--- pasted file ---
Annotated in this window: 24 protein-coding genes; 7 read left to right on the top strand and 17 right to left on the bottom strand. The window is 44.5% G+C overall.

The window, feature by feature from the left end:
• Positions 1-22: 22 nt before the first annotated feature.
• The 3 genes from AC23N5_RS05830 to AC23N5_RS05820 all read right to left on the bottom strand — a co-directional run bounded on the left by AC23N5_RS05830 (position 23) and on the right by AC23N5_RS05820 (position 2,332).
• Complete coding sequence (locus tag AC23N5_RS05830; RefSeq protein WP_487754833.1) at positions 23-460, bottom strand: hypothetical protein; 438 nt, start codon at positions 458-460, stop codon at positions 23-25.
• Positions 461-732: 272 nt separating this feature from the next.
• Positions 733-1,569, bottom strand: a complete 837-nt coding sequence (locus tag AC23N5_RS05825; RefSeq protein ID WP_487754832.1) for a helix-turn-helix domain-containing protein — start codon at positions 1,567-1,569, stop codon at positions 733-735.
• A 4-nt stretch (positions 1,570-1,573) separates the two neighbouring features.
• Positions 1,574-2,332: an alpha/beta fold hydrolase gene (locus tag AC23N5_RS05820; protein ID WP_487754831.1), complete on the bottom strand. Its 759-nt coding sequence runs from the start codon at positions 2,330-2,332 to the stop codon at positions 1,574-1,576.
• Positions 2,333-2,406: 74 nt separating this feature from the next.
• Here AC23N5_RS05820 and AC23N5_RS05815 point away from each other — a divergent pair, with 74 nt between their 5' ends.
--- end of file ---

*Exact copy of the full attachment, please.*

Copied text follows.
Annotated in this window: 24 protein-coding genes; 7 read left to right on the top strand and 17 right to left on the bottom strand. The window is 44.5% G+C overall.

The window, feature by feature from the left end:
• Positions 1-22: 22 nt before the first annotated feature.
• The 3 genes from AC23N5_RS05830 to AC23N5_RS05820 all read right to left on the bottom strand — a co-directional run bounded on the left by AC23N5_RS05830 (position 23) and on the right by AC23N5_RS05820 (position 2,332).
• Complete coding sequence (locus tag AC23N5_RS05830; RefSeq protein WP_487754833.1) at positions 23-460, bottom strand: hypothetical protein; 438 nt, start codon at positions 458-460, stop codon at positions 23-25.
• Positions 461-732: 272 nt separating this feature from the next.
• Positions 733-1,569, bottom strand: a complete 837-nt coding sequence (locus tag AC23N5_RS05825; RefSeq protein ID WP_487754832.1) for a helix-turn-helix domain-containing protein — start codon at positions 1,567-1,569, stop codon at positions 733-735.
• A 4-nt stretch (positions 1,570-1,573) separates the two neighbouring features.
• Positions 1,574-2,332: an alpha/beta fold hydrolase gene (locus tag AC23N5_RS05820; protein ID WP_487754831.1), complete on the bottom strand. Its 759-nt coding sequence runs from the start codon at positions 2,330-2,332 to the stop codon at positions 1,574-1,576.
• Positions 2,333-2,406: 74 nt separating this feature from the next.
• Here AC23N5_RS05820 and AC23N5_RS05815 point away from each other — a divergent pair, with 74 nt between their 5' ends.